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Expression, Collection And Storage Of Breastmilk

WHAT YOU NEED TO KNOW:

Expression of breast milk is when you remove milk from your breast with your hands or a breast pump.

DISCHARGE INSTRUCTIONS:

Follow up with your primary healthcare provider (PHP) as directed:

Write down your questions so you remember to ask them during your visits.

Reasons you may need to express, collect, and store breast milk:

  • You are going to be away from your baby. Express and store your milk if you plan to be away from your baby during his feeding time. You can express and store a supply of milk if you are going back to work. Ask your PHP for more information on breastfeeding and the working mom.
  • Your baby cannot breastfeed right after birth. Some babies are born early and cannot breastfeed right away. Other babies take a while to learn how to latch on. Some babies are ill at birth and cannot breastfeed right away.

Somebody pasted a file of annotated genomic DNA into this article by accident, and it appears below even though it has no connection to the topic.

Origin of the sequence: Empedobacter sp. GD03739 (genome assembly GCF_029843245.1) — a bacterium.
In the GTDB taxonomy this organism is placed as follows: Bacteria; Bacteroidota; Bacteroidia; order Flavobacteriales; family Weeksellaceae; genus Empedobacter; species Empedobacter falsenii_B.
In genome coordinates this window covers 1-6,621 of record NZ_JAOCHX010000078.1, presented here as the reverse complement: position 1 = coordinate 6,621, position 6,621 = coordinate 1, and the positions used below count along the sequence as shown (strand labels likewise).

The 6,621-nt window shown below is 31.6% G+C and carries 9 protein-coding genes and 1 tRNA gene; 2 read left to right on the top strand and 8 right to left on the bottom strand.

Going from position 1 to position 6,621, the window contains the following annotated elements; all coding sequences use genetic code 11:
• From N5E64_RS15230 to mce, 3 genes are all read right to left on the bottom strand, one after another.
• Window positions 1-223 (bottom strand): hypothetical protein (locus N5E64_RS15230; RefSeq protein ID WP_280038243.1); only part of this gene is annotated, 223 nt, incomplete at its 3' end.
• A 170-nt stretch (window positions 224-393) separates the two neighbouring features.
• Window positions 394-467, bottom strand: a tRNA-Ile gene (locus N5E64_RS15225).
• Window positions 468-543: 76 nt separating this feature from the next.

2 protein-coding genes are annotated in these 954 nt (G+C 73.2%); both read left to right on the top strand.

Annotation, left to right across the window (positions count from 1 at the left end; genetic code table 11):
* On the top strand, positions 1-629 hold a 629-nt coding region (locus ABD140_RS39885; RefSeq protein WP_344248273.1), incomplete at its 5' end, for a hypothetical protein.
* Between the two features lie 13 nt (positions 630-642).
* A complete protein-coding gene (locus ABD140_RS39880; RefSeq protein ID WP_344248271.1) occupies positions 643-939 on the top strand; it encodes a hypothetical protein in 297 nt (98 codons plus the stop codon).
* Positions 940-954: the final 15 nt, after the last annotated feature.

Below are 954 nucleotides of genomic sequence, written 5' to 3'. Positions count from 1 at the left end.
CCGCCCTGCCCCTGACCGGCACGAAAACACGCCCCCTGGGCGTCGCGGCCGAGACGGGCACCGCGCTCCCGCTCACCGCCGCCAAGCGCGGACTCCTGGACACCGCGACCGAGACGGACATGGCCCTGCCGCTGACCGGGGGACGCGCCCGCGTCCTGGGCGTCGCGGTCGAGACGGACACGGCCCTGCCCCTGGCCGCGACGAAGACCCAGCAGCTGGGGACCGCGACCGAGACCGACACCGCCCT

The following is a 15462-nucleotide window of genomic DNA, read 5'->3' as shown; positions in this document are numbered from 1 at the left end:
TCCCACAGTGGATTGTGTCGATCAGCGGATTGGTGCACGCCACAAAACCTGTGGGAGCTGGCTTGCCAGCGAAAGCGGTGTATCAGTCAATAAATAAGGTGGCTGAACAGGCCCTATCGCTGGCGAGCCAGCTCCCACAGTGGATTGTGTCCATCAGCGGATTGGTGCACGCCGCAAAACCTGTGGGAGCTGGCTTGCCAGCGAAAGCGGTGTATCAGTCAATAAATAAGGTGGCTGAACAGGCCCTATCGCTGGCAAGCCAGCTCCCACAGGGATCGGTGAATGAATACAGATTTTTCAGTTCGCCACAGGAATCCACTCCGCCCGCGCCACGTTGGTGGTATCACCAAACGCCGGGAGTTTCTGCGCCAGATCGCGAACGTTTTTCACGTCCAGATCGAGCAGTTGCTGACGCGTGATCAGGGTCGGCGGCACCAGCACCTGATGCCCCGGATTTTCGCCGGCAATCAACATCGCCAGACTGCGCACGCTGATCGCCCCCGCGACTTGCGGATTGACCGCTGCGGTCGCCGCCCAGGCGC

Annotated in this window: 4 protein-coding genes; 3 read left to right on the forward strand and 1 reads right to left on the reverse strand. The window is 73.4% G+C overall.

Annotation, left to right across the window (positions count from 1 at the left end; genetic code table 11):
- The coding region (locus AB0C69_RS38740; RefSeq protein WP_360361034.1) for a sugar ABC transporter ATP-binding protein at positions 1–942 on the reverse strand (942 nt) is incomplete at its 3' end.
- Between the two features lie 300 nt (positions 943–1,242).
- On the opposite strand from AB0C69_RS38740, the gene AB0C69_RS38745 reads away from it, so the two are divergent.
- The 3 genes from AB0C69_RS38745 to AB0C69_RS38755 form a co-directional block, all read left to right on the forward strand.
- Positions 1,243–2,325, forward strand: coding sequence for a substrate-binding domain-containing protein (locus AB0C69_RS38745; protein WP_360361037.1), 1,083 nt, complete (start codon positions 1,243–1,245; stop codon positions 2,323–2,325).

• Your breasts are engorged. This is when your breasts are too full of milk. Express or pump out a small amount of milk before you breastfeed. This will help soften your breast and your nipple, and allow your baby to latch on better.
  • Your breasts are sore. You may want to express milk if you have nipple soreness or pain during breastfeeding. Ask your PHP for more information about nipple soreness.

When and how often to express:

If your baby was born early and cannot breastfeed right away, start to express within 6 hours after you give birth. During the first few days after delivery, you will produce colostrum. Colostrum is a special type of milk that has many nutrients in it. It may take about 2 to 4 days for your mature milk to come in to replace the colostrum. During the time that your baby cannot breastfeed, express your milk as often as your baby would breastfeed. This is usually at least 8 times a day. Express milk for about 15 to 20 minutes or until your milk stops coming out.

How to express breast milk:

Hand expression may work well if you only need to express milk once in a while. A breast pump may work well if you will be away from your baby for longer periods of time.